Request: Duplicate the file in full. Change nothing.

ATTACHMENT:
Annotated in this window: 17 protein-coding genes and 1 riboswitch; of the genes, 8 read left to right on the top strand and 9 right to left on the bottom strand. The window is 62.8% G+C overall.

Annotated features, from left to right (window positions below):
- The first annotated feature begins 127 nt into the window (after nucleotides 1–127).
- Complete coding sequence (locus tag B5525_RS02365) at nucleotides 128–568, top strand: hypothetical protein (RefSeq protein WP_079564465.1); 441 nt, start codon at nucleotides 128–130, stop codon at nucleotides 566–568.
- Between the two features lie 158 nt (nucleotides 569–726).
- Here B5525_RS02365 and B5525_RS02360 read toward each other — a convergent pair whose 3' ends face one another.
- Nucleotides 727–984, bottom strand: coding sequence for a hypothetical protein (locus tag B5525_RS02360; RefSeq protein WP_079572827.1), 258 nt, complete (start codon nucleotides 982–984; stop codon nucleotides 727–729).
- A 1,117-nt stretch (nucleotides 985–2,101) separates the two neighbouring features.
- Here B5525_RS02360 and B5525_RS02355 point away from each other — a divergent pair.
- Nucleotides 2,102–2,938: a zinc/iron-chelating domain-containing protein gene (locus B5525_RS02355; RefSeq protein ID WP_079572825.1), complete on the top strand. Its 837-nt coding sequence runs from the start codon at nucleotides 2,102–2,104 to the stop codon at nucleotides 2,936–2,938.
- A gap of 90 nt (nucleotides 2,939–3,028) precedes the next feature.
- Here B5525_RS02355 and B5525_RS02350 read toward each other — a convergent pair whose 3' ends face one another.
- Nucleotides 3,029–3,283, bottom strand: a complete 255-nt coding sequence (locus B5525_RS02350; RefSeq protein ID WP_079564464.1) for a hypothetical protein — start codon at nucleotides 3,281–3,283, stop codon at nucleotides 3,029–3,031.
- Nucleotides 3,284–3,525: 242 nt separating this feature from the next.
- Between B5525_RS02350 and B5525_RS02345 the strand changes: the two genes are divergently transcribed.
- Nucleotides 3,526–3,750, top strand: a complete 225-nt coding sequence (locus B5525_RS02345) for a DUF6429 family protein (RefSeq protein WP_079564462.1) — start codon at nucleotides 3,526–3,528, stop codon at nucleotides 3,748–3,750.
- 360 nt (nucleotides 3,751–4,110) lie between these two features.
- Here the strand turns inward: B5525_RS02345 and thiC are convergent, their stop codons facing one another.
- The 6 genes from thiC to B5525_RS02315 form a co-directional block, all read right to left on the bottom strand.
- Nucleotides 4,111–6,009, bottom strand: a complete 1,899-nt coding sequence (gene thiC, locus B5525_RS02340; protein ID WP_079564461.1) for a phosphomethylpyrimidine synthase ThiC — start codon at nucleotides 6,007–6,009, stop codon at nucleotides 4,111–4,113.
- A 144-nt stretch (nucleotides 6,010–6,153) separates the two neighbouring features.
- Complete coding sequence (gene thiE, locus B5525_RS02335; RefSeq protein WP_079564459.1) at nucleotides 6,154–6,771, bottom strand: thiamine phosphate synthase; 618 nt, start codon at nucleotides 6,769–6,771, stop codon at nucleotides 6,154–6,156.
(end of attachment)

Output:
Annotated in this window: 17 protein-coding genes and 1 riboswitch; of the genes, 8 read left to right on the top strand and 9 right to left on the bottom strand. The window is 62.8% G+C overall.

Annotated features, from left to right (window positions below):
- The first annotated feature begins 127 nt into the window (after nucleotides 1–127).
- Complete coding sequence (locus tag B5525_RS02365) at nucleotides 128–568, top strand: hypothetical protein (RefSeq protein WP_079564465.1); 441 nt, start codon at nucleotides 128–130, stop codon at nucleotides 566–568.
- Between the two features lie 158 nt (nucleotides 569–726).
- Here B5525_RS02365 and B5525_RS02360 read toward each other — a convergent pair whose 3' ends face one another.
- Nucleotides 727–984, bottom strand: coding sequence for a hypothetical protein (locus tag B5525_RS02360; RefSeq protein WP_079572827.1), 258 nt, complete (start codon nucleotides 982–984; stop codon nucleotides 727–729).
- A 1,117-nt stretch (nucleotides 985–2,101) separates the two neighbouring features.
- Here B5525_RS02360 and B5525_RS02355 point away from each other — a divergent pair.
- Nucleotides 2,102–2,938: a zinc/iron-chelating domain-containing protein gene (locus B5525_RS02355; RefSeq protein ID WP_079572825.1), complete on the top strand. Its 837-nt coding sequence runs from the start codon at nucleotides 2,102–2,104 to the stop codon at nucleotides 2,936–2,938.
- A gap of 90 nt (nucleotides 2,939–3,028) precedes the next feature.
- Here B5525_RS02355 and B5525_RS02350 read toward each other — a convergent pair whose 3' ends face one another.
- Nucleotides 3,029–3,283, bottom strand: a complete 255-nt coding sequence (locus B5525_RS02350; RefSeq protein ID WP_079564464.1) for a hypothetical protein — start codon at nucleotides 3,281–3,283, stop codon at nucleotides 3,029–3,031.
- Nucleotides 3,284–3,525: 242 nt separating this feature from the next.
- Between B5525_RS02350 and B5525_RS02345 the strand changes: the two genes are divergently transcribed.
- Nucleotides 3,526–3,750, top strand: a complete 225-nt coding sequence (locus B5525_RS02345) for a DUF6429 family protein (RefSeq protein WP_079564462.1) — start codon at nucleotides 3,526–3,528, stop codon at nucleotides 3,748–3,750.
- 360 nt (nucleotides 3,751–4,110) lie between these two features.
- Here the strand turns inward: B5525_RS02345 and thiC are convergent, their stop codons facing one another.
- The 6 genes from thiC to B5525_RS02315 form a co-directional block, all read right to left on the bottom strand.
- Nucleotides 4,111–6,009, bottom strand: a complete 1,899-nt coding sequence (gene thiC, locus B5525_RS02340; protein ID WP_079564461.1) for a phosphomethylpyrimidine synthase ThiC — start codon at nucleotides 6,007–6,009, stop codon at nucleotides 4,111–4,113.
- A 144-nt stretch (nucleotides 6,010–6,153) separates the two neighbouring features.
- Complete coding sequence (gene thiE, locus B5525_RS02335; RefSeq protein WP_079564459.1) at nucleotides 6,154–6,771, bottom strand: thiamine phosphate synthase; 618 nt, start codon at nucleotides 6,769–6,771, stop codon at nucleotides 6,154–6,156.